Aunt Becky Young biography, namesake for Tent 92 DUVCW


Aunt Becky Young Tent #92

Daughters of Union Veterans of the Civil War, 1861-1865

Chartered March April 26, 1939

Charter Members
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 "Aunt Becky" Young

 to 1946 Officers of

Aunt Becky Young Tent #92

Daughters of Union Veterans of Civil War, Department of Illinois

Granite City, IL From Arlene C. Fox, President

*İFrom a copy of the Grand Army Advocate: Printed in Des Moines in 1908

     Born Sarah A. Graham, and reared in Ithaca, New York, "Aunt Becky" as she was to be nationally known, was about 17 years of age when the Civil War broke out. She had apparently married young, and had already lost her husband, a Mr. Palmer, for it was as Sarah Palmer that in June, 1862, she finally gained consent to be a regimental nurse, and joined the 109th New York Infantry, going first to Baltimore, then Bladensburg, then Deltaville with that unit which contained as many Ithaca men.

      As a young slip of a girl she was called "mother" by the men she nursed in the Army Camps and Hospital. This title she thought a little to much for one of her young years, and one day while objecting to that honor from one of the sick men in a hospital, a Doctor French of the hospital corps said he would settle it definitely and for all.... and dubbed her "Aunt Becky", a name which immediately stuck, and one which followed her throughout the rest of her life.

     She followed the northern Army throughout the remainder of the war, for three years, as close to the front as the hospitalization requirements allowed.

     In 1867 She married David C. Young, a contractor, presumably in Ithaca. In 1868 the couple removed to Des Moines, Iowa, where they and their family made their home ever since, until her death on April 6, 1908, the Anniversary date of her marriage, and that of the Battle of Shiloh.

     Her interest in the care and comfort of the military men did not die with the peace of 1865. When the Spanish American War broke out she helped to sponsor a chicken dinner while the men were still quartered at Camp McKinley at the Fairgrounds. With the $145, receipts taken from this affair she helped to organize the Iowa Sanitation Commission, this was in May of 1898. The functions of the Commission were similar to that of the present day Red Cross, the providing of bandages, and other accessories which the soldier might need in camp or hospital. Aunt Becky as might have expected, was the President of the organization.

   Aunt Becky wrote a biography of her war experiences which is in our Historical Library. I presume that other copies of the book are located elsewhere as well.

Aunt Becky Young died in Des Moines, Iowa, April 6, 1908, at the family residence aged 76 years. Mrs. Young was a noted Army Nurse, Enlisted June, 1862, at Ithaca, New York. She was then Sarah J. Palmer. Her husband died before the war. In 1867 she became the wife of D. C. Young, coming to Des Moines in 1868, where she has since resided. Her Husband and two daughters, Mrs. J. S. Ainsworth and Mrs. Belle Belton, both of Des Moines survive her.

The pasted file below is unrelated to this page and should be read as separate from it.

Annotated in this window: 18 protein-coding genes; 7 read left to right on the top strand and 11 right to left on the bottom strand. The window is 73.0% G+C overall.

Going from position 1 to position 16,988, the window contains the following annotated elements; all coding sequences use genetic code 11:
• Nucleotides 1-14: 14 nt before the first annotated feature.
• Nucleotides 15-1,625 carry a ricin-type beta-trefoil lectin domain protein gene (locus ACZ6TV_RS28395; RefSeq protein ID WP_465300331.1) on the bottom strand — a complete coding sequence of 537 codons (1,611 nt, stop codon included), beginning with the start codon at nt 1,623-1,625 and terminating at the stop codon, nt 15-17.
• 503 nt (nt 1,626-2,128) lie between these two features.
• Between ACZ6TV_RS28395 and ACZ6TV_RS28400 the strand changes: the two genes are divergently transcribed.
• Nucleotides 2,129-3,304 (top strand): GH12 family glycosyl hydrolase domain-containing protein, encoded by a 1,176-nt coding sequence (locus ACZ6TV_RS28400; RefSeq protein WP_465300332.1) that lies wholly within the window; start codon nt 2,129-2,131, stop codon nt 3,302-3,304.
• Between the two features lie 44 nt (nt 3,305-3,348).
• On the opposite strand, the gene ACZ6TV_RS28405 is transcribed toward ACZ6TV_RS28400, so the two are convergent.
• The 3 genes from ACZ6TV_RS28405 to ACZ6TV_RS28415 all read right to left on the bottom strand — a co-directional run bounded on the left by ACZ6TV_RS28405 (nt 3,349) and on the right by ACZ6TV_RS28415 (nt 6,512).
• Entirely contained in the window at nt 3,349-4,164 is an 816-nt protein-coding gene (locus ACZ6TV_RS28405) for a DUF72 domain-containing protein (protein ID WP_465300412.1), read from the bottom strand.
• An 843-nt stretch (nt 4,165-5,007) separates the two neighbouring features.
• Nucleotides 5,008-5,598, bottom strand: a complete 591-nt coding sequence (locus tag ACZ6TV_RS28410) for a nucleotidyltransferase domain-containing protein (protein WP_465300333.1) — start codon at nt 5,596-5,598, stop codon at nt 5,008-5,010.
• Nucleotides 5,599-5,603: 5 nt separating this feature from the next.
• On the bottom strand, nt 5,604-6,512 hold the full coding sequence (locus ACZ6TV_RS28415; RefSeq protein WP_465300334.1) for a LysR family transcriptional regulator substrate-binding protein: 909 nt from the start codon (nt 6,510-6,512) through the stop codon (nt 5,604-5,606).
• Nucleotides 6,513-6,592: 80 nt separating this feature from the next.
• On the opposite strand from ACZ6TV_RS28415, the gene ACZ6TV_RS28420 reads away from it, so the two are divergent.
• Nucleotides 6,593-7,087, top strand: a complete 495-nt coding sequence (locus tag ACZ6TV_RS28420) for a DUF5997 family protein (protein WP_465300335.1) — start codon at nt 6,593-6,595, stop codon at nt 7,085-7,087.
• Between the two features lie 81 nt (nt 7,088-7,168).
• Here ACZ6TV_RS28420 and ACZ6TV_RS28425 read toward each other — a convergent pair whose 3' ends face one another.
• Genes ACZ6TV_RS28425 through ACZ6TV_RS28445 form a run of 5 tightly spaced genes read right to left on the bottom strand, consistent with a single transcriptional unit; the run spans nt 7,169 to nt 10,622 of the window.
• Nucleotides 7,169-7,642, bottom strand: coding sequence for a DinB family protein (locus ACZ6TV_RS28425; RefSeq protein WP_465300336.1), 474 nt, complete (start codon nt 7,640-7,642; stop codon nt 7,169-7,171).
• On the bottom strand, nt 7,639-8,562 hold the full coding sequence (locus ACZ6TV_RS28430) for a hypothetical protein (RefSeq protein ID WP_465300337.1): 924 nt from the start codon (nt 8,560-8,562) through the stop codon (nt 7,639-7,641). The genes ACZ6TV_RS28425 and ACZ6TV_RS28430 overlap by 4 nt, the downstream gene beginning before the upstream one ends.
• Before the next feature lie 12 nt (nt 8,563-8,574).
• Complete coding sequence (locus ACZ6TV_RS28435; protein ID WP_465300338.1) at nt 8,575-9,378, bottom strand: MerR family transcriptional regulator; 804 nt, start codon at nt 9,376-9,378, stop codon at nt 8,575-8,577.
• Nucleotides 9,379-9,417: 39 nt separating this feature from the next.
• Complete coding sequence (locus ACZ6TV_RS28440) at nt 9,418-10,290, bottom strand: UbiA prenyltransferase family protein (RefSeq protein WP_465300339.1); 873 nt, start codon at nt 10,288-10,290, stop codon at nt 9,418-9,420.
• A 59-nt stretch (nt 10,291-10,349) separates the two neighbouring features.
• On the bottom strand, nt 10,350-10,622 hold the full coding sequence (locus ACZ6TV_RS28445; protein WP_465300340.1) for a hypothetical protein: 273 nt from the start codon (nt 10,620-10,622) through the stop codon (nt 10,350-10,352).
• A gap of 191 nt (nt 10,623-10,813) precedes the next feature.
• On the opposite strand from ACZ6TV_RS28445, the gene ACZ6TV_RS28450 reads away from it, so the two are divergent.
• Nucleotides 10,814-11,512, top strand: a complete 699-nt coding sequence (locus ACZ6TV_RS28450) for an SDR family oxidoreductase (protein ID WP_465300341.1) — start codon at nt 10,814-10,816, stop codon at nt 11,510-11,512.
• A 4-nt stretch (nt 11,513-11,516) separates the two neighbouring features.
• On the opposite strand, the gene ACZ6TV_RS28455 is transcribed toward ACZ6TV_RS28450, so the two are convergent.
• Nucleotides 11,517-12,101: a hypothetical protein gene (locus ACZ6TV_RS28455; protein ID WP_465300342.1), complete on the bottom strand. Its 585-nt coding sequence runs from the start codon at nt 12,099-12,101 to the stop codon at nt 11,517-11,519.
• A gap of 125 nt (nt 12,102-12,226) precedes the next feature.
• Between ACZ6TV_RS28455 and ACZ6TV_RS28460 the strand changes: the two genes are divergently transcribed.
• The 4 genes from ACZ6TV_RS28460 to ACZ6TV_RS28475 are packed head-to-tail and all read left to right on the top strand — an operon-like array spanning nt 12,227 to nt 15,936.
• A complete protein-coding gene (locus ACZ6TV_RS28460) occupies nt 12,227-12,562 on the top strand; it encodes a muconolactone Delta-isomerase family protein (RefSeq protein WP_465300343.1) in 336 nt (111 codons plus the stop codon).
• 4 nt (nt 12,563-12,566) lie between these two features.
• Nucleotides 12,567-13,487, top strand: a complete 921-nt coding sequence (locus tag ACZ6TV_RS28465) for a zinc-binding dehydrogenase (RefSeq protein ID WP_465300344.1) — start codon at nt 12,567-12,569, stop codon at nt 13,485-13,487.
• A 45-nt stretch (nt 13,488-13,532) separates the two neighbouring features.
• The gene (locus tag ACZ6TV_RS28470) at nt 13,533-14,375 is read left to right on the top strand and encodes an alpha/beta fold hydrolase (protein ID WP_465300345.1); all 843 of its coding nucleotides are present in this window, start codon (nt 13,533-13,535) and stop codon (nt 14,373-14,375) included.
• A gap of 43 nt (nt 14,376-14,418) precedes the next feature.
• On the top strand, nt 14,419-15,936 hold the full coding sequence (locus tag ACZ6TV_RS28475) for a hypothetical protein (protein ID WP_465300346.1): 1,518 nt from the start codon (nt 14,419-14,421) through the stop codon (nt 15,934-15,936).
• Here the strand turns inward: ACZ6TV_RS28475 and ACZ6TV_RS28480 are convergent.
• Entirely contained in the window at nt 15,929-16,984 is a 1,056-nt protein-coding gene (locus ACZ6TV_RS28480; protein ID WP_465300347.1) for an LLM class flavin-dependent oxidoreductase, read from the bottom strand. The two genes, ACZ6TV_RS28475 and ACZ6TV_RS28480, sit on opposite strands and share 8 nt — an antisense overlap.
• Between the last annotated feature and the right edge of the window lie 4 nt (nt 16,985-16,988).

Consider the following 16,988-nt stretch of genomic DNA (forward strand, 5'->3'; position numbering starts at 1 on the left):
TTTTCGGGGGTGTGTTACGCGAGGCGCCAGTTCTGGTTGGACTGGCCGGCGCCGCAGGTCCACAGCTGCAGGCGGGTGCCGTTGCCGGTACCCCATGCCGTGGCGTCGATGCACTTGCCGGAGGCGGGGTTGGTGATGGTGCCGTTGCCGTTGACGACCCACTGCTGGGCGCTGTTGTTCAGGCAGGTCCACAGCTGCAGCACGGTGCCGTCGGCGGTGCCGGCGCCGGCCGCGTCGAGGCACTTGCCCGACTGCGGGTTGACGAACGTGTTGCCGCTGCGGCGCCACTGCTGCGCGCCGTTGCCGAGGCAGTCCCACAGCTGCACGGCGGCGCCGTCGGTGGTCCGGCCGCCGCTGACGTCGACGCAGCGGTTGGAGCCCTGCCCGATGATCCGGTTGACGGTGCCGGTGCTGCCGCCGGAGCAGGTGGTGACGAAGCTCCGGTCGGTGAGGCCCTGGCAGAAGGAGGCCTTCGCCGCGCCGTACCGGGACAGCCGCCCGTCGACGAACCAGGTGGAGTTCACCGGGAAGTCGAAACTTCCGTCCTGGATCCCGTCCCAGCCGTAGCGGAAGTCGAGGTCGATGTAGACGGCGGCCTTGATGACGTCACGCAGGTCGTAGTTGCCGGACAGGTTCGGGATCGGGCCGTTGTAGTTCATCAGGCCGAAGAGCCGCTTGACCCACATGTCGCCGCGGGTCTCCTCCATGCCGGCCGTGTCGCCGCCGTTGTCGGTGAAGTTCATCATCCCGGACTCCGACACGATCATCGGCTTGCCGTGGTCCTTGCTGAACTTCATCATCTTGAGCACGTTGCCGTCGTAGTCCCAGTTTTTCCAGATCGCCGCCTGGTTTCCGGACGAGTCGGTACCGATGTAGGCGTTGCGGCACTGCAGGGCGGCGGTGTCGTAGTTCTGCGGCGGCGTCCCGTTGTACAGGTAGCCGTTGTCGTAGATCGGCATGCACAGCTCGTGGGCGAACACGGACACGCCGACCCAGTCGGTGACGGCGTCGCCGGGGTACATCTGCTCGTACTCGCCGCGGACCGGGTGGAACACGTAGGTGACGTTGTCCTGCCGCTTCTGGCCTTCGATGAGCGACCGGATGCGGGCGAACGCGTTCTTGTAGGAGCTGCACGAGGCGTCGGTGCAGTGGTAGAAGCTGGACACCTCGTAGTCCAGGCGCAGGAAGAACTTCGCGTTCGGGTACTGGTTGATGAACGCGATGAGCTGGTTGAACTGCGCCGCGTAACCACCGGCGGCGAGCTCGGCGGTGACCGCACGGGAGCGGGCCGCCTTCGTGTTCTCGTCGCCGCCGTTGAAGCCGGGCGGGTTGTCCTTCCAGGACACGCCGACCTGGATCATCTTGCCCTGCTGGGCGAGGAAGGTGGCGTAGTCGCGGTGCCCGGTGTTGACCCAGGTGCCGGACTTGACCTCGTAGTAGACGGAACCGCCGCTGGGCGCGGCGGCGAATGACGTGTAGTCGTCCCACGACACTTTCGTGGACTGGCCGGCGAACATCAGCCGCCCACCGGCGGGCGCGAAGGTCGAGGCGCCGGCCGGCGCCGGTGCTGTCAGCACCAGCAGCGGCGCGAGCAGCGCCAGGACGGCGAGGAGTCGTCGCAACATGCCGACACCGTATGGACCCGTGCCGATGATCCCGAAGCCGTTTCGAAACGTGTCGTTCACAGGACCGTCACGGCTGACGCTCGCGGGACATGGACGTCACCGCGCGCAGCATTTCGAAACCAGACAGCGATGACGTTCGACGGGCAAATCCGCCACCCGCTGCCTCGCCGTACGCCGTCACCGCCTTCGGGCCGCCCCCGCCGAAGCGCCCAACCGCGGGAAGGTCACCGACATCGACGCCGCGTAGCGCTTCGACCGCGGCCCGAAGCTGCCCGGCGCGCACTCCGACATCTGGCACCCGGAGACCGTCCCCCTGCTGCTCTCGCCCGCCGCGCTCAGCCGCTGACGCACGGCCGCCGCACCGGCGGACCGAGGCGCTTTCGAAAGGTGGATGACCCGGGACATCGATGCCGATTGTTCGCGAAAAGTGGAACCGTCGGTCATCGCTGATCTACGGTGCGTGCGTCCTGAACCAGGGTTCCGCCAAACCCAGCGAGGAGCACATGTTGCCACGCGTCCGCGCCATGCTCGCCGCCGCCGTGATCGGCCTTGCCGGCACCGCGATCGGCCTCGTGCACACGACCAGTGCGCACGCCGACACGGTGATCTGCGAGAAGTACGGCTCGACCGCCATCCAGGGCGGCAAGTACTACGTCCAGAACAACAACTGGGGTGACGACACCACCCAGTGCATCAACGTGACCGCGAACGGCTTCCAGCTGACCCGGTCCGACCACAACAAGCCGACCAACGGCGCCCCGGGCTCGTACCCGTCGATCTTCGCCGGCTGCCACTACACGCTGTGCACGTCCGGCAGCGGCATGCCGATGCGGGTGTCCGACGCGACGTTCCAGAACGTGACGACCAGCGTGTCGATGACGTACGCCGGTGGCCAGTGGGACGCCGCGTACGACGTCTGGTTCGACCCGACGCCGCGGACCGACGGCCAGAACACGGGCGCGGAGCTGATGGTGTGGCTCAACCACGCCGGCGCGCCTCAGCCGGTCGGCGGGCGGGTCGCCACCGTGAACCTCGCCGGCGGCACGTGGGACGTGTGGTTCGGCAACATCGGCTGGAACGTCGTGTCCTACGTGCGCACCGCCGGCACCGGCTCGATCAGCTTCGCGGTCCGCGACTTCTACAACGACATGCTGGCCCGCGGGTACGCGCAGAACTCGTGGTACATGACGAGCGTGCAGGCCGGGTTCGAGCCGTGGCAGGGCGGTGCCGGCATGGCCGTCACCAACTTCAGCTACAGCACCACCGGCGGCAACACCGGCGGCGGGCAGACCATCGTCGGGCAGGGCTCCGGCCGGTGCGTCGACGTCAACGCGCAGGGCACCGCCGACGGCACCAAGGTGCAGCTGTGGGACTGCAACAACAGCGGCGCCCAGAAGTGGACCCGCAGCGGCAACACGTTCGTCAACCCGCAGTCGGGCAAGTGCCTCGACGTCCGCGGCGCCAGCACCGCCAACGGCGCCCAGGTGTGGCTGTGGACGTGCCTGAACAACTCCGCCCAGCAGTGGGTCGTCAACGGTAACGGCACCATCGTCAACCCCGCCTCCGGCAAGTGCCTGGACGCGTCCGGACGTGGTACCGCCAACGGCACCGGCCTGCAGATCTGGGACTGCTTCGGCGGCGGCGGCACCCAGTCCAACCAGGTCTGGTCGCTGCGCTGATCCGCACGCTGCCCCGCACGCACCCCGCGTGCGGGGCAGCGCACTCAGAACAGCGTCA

"Aunt Becky" was a noble woman of more than ordinary fame as as army nurse, of unselfish character and devotion, giving her life to aide the union Soldiers; but in that very retiring and modest way concerning the deeds which have handed her name down to history.

In one of her interviews she said: "Many a dying message was given to me for far away friends, many a last farewell was whispered in my ear for the dear wife and children." She was indeed the mother of all the soldiers, they revered her as much.

Her pastor said of her; No soldier was braver than she, plying her holy work before the blaze of cannon; beneath the silent stars threading her way among the dead, seeking for the wounded with the light of love in her eyes and words of hope and cheer on her lips.

Many beautiful tributes have been spoken of her, among them is the following by a veteran:

"Almost every where she went, she was observed by some soldier whose life she saved or who had been cheered and nursed back to life and happiness by her, and many is the time that I have seen strong men clasping her hand in theirs, stand weeping before her, the noblest tribute, I imagine, that it was possible to pay to woman hood."

It can truthfully be said of her: "None knew her but to thee but to love thee; None named thee but to praise". The dear ones of her household surrounded her in her last days and hours of her life, administering to every want and giving to her the most tender care. Tributes of respect and love expressed by choice words, beautiful flowers and a large concourse of friends marked the day of her burial; and loving hands laid her reverently to rest in Woodland Cemetery, that beautiful "City of the Dead" in Des Moines, her home for many years, where she was well known and honored by every citizen. The only "Aunt Becky" known to the history of our Country.

*İFrom a copy of the Grand Army Advocate: Printed in Des Moines in 1908

She is buried in Woodland Cemetery in Des Moines, Iowa in Block 17 - Lot 134.

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created  Oct 26, 2011
Last updated: 12/05/2011 05:33 PM